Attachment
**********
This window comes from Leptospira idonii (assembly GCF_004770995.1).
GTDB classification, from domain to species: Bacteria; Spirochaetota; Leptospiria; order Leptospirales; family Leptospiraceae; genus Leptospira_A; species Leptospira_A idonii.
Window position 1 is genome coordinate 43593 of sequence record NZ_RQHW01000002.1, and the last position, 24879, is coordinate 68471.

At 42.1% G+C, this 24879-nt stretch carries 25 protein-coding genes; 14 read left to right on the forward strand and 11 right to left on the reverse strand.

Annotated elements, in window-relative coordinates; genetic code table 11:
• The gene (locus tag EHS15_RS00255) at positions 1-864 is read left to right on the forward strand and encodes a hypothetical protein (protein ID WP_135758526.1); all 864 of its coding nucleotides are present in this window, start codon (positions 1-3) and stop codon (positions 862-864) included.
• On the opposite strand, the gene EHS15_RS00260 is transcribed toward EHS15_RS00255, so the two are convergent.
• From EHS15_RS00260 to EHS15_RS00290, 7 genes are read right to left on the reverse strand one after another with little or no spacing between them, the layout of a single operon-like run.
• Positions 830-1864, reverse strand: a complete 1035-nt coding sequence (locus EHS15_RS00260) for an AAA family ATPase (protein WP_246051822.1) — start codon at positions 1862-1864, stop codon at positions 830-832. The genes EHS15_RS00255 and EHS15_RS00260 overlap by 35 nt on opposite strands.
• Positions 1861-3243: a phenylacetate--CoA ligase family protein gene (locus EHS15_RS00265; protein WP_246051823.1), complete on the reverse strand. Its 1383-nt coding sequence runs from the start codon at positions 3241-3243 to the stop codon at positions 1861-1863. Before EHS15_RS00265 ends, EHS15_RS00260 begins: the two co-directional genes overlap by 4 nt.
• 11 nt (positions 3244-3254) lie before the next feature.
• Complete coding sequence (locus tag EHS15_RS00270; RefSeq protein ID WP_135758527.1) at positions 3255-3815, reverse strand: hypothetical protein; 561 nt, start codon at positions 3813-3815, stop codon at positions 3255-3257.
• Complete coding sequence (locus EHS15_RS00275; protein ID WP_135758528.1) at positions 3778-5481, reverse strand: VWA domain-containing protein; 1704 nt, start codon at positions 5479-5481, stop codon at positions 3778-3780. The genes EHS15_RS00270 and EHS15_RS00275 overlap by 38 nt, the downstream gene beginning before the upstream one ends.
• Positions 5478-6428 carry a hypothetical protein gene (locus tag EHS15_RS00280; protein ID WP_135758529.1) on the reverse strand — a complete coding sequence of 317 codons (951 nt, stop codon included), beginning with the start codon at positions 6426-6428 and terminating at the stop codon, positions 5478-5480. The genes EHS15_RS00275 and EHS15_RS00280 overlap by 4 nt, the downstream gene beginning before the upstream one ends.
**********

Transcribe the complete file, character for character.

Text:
This window comes from Leptospira idonii (assembly GCF_004770995.1).
GTDB classification, from domain to species: Bacteria; Spirochaetota; Leptospiria; order Leptospirales; family Leptospiraceae; genus Leptospira_A; species Leptospira_A idonii.
Window position 1 is genome coordinate 43593 of sequence record NZ_RQHW01000002.1, and the last position, 24879, is coordinate 68471.

At 42.1% G+C, this 24879-nt stretch carries 25 protein-coding genes; 14 read left to right on the forward strand and 11 right to left on the reverse strand.

Annotated elements, in window-relative coordinates; genetic code table 11:
• The gene (locus tag EHS15_RS00255) at positions 1-864 is read left to right on the forward strand and encodes a hypothetical protein (protein ID WP_135758526.1); all 864 of its coding nucleotides are present in this window, start codon (positions 1-3) and stop codon (positions 862-864) included.
• On the opposite strand, the gene EHS15_RS00260 is transcribed toward EHS15_RS00255, so the two are convergent.
• From EHS15_RS00260 to EHS15_RS00290, 7 genes are read right to left on the reverse strand one after another with little or no spacing between them, the layout of a single operon-like run.
• Positions 830-1864, reverse strand: a complete 1035-nt coding sequence (locus EHS15_RS00260) for an AAA family ATPase (protein WP_246051822.1) — start codon at positions 1862-1864, stop codon at positions 830-832. The genes EHS15_RS00255 and EHS15_RS00260 overlap by 35 nt on opposite strands.
• Positions 1861-3243: a phenylacetate--CoA ligase family protein gene (locus EHS15_RS00265; protein WP_246051823.1), complete on the reverse strand. Its 1383-nt coding sequence runs from the start codon at positions 3241-3243 to the stop codon at positions 1861-1863. Before EHS15_RS00265 ends, EHS15_RS00260 begins: the two co-directional genes overlap by 4 nt.
• 11 nt (positions 3244-3254) lie before the next feature.
• Complete coding sequence (locus tag EHS15_RS00270; RefSeq protein ID WP_135758527.1) at positions 3255-3815, reverse strand: hypothetical protein; 561 nt, start codon at positions 3813-3815, stop codon at positions 3255-3257.
• Complete coding sequence (locus EHS15_RS00275; protein ID WP_135758528.1) at positions 3778-5481, reverse strand: VWA domain-containing protein; 1704 nt, start codon at positions 5479-5481, stop codon at positions 3778-3780. The genes EHS15_RS00270 and EHS15_RS00275 overlap by 38 nt, the downstream gene beginning before the upstream one ends.
• Positions 5478-6428 carry a hypothetical protein gene (locus tag EHS15_RS00280; protein ID WP_135758529.1) on the reverse strand — a complete coding sequence of 317 codons (951 nt, stop codon included), beginning with the start codon at positions 6426-6428 and terminating at the stop codon, positions 5478-5480. The genes EHS15_RS00275 and EHS15_RS00280 overlap by 4 nt, the downstream gene beginning before the upstream one ends.